Climate and resource security
Business as usual has delivered a more affluent world, and a degraded planet.
The climate and resource security megatrend captures the climate change trajectory and the pressure this is placing on the world’s natural resources.
Global average temperatures will rise by more than 1.5 degrees Celsius above pre-industrial levels by the middle of the next decade, unless the international community joins together to cut greenhouse gas emissions by at least 50% by 2030.
Even at this rate, some communities and ecosystems will not survive.
More than 3 billion people are living in places that are highly vulnerable to extreme weather events.
Even at 1.5 degrees Celsius, almost a quarter of the world’s population will be exposed to flooding, while almost a billion people will experience water and heat stress.
Roughly half of the world’s population currently experiences severe water scarcity for at least part of the year. If current trends continue, 33 countries will face severe water shortages by 2040.
To feed the population, we will need a 60% increase in food production by 2050. Yet global crop yields will then be 7% lower, due to climate change.
Seafood is a major source of protein for more than three billion people. However, ocean warming and overfishing will see a 64% fall in the world’s fish stock by the end of this century.
Averting this megatrend will require both adaptation and mitigation strategies.
Ecosystem-based adaptation (or green infrastructure) harnesses natural solutions to protect and restore land and sea can boost food security, deliver local economic benefits, and promote carbon sequestration.
Examples include cultivating mangroves as a form of flood defence, and the Great Green Wall project, in which 21 African countries are planting a huge belt of trees the width of the continent to combat the spread of the Sahara desert.
In 2021 around 12% of global primary energy came from renewable sources. To meet net-zero emissions by 2050, more than two-thirds of energy consumption will need to come from renewables.
The world urgently needs more aggressive decarbonisation strategies. Implementing effective plans will require much stronger international cooperation.
Business as usual is no longer a viable model.
Plumer, B. (2023). ‘Climate Change Is Speeding Toward Catastrophe. The Next Decade Is Crucial, U.N. Panel Says.’, New York Times 20/3/23. Available at: https://www.nytimes.com/2023/03/20/climate/global-warming-ipcc-earth.html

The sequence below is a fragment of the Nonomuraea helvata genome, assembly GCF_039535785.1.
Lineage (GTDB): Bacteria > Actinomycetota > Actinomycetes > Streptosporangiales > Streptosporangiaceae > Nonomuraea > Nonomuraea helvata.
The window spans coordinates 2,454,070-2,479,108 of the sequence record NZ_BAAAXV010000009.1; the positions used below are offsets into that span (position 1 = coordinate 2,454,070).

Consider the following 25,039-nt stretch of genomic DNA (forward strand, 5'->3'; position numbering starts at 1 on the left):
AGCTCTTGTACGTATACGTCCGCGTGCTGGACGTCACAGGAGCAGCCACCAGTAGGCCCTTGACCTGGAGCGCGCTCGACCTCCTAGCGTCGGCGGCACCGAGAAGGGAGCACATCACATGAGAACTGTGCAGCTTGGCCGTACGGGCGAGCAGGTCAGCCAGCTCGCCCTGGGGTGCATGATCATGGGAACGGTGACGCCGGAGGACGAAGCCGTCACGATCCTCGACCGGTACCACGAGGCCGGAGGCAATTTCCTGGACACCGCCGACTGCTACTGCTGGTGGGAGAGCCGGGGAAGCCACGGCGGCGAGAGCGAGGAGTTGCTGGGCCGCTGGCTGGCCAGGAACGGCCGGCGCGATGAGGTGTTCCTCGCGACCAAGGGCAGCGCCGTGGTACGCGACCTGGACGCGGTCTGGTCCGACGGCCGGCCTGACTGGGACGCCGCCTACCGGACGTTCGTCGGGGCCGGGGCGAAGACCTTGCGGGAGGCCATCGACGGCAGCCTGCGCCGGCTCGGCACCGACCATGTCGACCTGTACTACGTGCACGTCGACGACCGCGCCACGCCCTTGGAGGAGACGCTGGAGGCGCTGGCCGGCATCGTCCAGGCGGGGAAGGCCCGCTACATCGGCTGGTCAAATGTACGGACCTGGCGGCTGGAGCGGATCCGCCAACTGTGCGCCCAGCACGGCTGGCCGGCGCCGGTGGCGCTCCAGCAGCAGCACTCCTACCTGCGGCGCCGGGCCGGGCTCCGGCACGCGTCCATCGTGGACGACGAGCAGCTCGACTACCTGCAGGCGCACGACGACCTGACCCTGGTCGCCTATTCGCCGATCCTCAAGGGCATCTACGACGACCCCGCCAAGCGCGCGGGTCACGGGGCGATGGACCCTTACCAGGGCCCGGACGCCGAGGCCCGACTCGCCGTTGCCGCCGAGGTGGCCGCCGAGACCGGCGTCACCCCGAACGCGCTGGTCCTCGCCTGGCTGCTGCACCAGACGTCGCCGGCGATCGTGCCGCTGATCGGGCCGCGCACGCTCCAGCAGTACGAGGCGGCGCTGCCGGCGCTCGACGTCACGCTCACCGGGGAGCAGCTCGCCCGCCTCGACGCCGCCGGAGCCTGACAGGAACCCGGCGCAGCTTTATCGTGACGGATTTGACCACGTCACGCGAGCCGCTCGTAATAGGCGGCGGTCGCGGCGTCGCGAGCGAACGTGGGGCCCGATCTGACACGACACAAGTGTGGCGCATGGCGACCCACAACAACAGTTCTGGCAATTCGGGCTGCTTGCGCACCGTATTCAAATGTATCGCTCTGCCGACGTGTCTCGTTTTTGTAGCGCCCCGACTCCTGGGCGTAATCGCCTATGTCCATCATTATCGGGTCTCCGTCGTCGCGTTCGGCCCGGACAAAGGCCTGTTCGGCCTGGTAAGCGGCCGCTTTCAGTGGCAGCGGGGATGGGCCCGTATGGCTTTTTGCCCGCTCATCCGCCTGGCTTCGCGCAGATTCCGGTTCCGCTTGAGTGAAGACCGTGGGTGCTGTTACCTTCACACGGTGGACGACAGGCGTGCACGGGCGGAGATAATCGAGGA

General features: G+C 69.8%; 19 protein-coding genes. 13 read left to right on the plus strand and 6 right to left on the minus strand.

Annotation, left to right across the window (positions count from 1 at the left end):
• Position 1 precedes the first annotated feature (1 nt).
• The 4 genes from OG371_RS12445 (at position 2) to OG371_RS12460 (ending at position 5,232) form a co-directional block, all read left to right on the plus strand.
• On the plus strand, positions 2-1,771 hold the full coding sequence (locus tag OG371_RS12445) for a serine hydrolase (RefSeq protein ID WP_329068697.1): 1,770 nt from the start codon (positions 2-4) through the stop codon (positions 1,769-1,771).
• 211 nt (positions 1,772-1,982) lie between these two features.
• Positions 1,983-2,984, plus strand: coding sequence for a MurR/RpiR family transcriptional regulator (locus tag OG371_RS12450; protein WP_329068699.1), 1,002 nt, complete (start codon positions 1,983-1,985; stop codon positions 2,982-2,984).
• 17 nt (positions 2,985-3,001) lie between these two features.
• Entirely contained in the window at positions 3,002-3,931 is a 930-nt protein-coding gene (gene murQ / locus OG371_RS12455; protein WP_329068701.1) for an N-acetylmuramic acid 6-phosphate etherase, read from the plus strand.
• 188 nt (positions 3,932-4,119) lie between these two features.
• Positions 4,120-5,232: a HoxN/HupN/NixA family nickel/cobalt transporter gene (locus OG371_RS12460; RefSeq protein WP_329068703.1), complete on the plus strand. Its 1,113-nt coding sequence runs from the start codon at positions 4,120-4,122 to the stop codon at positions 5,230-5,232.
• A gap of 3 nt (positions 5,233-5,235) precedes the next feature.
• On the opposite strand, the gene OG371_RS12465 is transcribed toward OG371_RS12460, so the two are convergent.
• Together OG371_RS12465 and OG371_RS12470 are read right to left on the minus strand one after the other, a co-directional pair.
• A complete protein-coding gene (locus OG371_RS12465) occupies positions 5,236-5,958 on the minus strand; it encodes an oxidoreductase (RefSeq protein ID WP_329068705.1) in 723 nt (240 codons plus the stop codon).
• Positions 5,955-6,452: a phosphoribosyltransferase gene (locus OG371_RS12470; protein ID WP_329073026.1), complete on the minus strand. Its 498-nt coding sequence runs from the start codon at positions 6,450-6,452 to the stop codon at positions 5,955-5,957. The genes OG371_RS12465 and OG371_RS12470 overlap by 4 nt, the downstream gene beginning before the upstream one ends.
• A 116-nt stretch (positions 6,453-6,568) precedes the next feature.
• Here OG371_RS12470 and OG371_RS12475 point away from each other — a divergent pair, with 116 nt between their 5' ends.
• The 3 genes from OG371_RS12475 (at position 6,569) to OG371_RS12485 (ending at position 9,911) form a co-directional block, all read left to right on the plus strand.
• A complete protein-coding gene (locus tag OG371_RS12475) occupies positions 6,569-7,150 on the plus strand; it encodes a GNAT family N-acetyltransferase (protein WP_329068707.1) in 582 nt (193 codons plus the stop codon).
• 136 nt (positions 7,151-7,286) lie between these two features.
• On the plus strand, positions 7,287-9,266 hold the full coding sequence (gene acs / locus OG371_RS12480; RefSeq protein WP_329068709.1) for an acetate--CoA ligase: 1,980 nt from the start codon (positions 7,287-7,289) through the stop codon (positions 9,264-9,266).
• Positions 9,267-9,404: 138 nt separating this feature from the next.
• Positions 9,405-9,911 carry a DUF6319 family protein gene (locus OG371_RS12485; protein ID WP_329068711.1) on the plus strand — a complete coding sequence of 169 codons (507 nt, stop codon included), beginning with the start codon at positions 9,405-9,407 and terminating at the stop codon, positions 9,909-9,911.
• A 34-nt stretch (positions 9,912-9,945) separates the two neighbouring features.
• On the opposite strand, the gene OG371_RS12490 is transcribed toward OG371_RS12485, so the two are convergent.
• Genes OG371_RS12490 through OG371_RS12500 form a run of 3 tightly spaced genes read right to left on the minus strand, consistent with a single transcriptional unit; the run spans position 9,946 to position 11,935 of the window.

Slezak, M. (2023). ‘IPCC climate scientists issue ‘a survival guide for humanity’, warning window closing to reduce emissions’, ABC News 21/3/23. Available at: https://www.abc.net.au/news/2023-03-21/ipcc-report-how-to-keep-global-warming-below-1-5-degrees/102112836
Meyer, C. (2022). ‘3.3 Billion People are Highly Vulnerable to Climate Change,’ Security Management. Available at: https://www.asisonline.org/security-management-magazine/latest-news/today-in-security/2022/march/three-billion-people-highly-vulnerable-to-climate-change/
Rentschler, J., Salhab, M., Jafino, B.A. (2022). ‘Flood exposure and poverty in 188 countries,’ Nature Communications 13. Available at: https://www.nature.com/articles/s41467-022-30727-4
Maddocks, A., Young, R.S., Reig, P. (2015). ‘Ranking the World’s Most Water-Stressed Countries in 2040’, World Resources Institute. Available at: https://www.wri.org/insights/ranking-worlds-most-water-stressed-countries-2040
Intergovernmental Panel on Climate Change (IPCC) (2023). Climate Change 2023 – Synthesis Report. Available at: https://report.ipcc.ch/
Da Silva, J.G. (2012). ‘Feeding the World Sustainably’, UN Chronicle. Available at: https://www.un.org/en/chronicle/article/feeding-world-sustainably
Menendez, P., Losada, I.J., Torres-Ortega, S., Narayan, S., Beck, M.W. (2020). ‘The Global Flood Protection of Mangroves’, Nature Scientific Reports. Available at: https://www.nature.com/articles/s41598-020-61136-6
United Nations’ Convention to Combat Desertification (2023). Great Green Wall Initiative. Available at: https://www.unccd.int/our-work/ggwi
International Energy Agency (2022). Energy System Overview. Available at: https://www.iea.org/reports/energy-system-overview
International Energy Agency (2021). ‘Net Zero by 2050: A roadmap for the energy sector’. Available at: https://iea.blob.core.windows.net/assets/deebef5d-0c34-4539-9d0c-10b13d840027/NetZeroby2050-ARoadmapfortheGlobalEnergySector_CORR.pdf
Resource security for renewable energy? No worries!
Is it possible to power the world’s energy needs and also reduce greenhouse gas emissions?
The kids won’t be OK
Today’s children will be forced to endure the climate change consequences created during their parents’ lifetimes.
COVID-19 driving deforestation in Asia and South America
Deforestation is having a significant impact on global biodiversity.
Declining fish poo changing ocean carbon balance
While commercial fishing rates have fallen, the decline in fish stocks over time is leading to unintended consequences.
Are temperatures rising in a nonlinear way?
Recent catastrophes could indicate the climate system has crossed a dangerous threshold.
Town closer to North Pole than equator hits 49.6ºC
What’s the verdict as unusual weather patterns become more common?
Cities are on the frontline of climate change – prepare or perish
More than 800 million people could be affected by coastal flooding, how are cities adapting?
A tale of two megacities
Cities with affluent residents – and corresponding high consumption lifestyles, account for the largest carbon footprints.